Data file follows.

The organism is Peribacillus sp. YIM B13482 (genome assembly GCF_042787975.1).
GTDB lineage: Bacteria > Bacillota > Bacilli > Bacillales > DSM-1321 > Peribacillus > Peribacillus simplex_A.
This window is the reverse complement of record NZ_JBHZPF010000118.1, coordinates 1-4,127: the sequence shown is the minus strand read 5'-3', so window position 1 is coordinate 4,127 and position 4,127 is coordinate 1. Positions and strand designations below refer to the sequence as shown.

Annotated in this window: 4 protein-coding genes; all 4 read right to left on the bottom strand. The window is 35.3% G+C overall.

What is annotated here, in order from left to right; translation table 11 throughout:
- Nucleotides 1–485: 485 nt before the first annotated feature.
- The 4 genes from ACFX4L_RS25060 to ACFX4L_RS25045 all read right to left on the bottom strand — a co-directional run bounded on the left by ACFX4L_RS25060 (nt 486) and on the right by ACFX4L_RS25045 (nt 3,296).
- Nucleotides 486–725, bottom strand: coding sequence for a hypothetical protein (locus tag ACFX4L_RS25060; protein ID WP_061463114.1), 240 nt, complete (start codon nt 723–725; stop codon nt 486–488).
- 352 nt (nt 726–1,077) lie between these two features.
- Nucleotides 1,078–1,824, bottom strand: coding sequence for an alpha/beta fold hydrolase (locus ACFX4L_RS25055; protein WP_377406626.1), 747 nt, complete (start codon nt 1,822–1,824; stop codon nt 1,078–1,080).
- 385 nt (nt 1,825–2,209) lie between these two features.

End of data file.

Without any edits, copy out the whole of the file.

The organism is Peribacillus sp. YIM B13482 (genome assembly GCF_042787975.1).
GTDB lineage: Bacteria > Bacillota > Bacilli > Bacillales > DSM-1321 > Peribacillus > Peribacillus simplex_A.
This window is the reverse complement of record NZ_JBHZPF010000118.1, coordinates 1-4,127: the sequence shown is the minus strand read 5'-3', so window position 1 is coordinate 4,127 and position 4,127 is coordinate 1. Positions and strand designations below refer to the sequence as shown.

Annotated in this window: 4 protein-coding genes; all 4 read right to left on the bottom strand. The window is 35.3% G+C overall.

What is annotated here, in order from left to right; translation table 11 throughout:
- Nucleotides 1–485: 485 nt before the first annotated feature.
- The 4 genes from ACFX4L_RS25060 to ACFX4L_RS25045 all read right to left on the bottom strand — a co-directional run bounded on the left by ACFX4L_RS25060 (nt 486) and on the right by ACFX4L_RS25045 (nt 3,296).
- Nucleotides 486–725, bottom strand: coding sequence for a hypothetical protein (locus tag ACFX4L_RS25060; protein ID WP_061463114.1), 240 nt, complete (start codon nt 723–725; stop codon nt 486–488).
- 352 nt (nt 726–1,077) lie between these two features.
- Nucleotides 1,078–1,824, bottom strand: coding sequence for an alpha/beta fold hydrolase (locus ACFX4L_RS25055; protein WP_377406626.1), 747 nt, complete (start codon nt 1,822–1,824; stop codon nt 1,078–1,080).
- 385 nt (nt 1,825–2,209) lie between these two features.